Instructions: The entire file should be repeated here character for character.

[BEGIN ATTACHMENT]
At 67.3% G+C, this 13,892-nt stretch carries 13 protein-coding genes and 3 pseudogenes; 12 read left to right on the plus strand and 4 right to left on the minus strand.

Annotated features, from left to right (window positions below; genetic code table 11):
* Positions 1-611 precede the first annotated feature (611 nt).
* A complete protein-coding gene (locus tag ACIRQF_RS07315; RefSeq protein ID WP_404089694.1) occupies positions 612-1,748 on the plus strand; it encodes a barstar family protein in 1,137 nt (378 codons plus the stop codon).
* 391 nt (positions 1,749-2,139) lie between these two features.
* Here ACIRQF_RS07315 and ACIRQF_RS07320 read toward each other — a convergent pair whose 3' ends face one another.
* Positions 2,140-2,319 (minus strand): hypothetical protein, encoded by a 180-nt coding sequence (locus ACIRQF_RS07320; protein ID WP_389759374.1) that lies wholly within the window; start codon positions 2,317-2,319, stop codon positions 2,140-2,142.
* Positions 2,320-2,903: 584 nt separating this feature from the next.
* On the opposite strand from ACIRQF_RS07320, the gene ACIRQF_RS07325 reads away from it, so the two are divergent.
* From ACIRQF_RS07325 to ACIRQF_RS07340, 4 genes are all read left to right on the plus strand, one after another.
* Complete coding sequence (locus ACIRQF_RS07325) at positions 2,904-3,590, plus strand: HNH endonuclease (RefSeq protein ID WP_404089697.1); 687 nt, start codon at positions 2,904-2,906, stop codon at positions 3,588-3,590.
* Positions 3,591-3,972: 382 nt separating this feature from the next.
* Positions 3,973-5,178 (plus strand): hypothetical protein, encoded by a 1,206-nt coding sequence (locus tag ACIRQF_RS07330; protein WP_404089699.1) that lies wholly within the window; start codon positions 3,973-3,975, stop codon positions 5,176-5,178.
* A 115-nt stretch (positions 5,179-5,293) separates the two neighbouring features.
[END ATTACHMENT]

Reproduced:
At 67.3% G+C, this 13,892-nt stretch carries 13 protein-coding genes and 3 pseudogenes; 12 read left to right on the plus strand and 4 right to left on the minus strand.

Annotated features, from left to right (window positions below; genetic code table 11):
* Positions 1-611 precede the first annotated feature (611 nt).
* A complete protein-coding gene (locus tag ACIRQF_RS07315; RefSeq protein ID WP_404089694.1) occupies positions 612-1,748 on the plus strand; it encodes a barstar family protein in 1,137 nt (378 codons plus the stop codon).
* 391 nt (positions 1,749-2,139) lie between these two features.
* Here ACIRQF_RS07315 and ACIRQF_RS07320 read toward each other — a convergent pair whose 3' ends face one another.
* Positions 2,140-2,319 (minus strand): hypothetical protein, encoded by a 180-nt coding sequence (locus ACIRQF_RS07320; protein ID WP_389759374.1) that lies wholly within the window; start codon positions 2,317-2,319, stop codon positions 2,140-2,142.
* Positions 2,320-2,903: 584 nt separating this feature from the next.
* On the opposite strand from ACIRQF_RS07320, the gene ACIRQF_RS07325 reads away from it, so the two are divergent.
* From ACIRQF_RS07325 to ACIRQF_RS07340, 4 genes are all read left to right on the plus strand, one after another.
* Complete coding sequence (locus ACIRQF_RS07325) at positions 2,904-3,590, plus strand: HNH endonuclease (RefSeq protein ID WP_404089697.1); 687 nt, start codon at positions 2,904-2,906, stop codon at positions 3,588-3,590.
* Positions 3,591-3,972: 382 nt separating this feature from the next.
* Positions 3,973-5,178 (plus strand): hypothetical protein, encoded by a 1,206-nt coding sequence (locus tag ACIRQF_RS07330; protein WP_404089699.1) that lies wholly within the window; start codon positions 3,973-3,975, stop codon positions 5,176-5,178.
* A 115-nt stretch (positions 5,179-5,293) separates the two neighbouring features.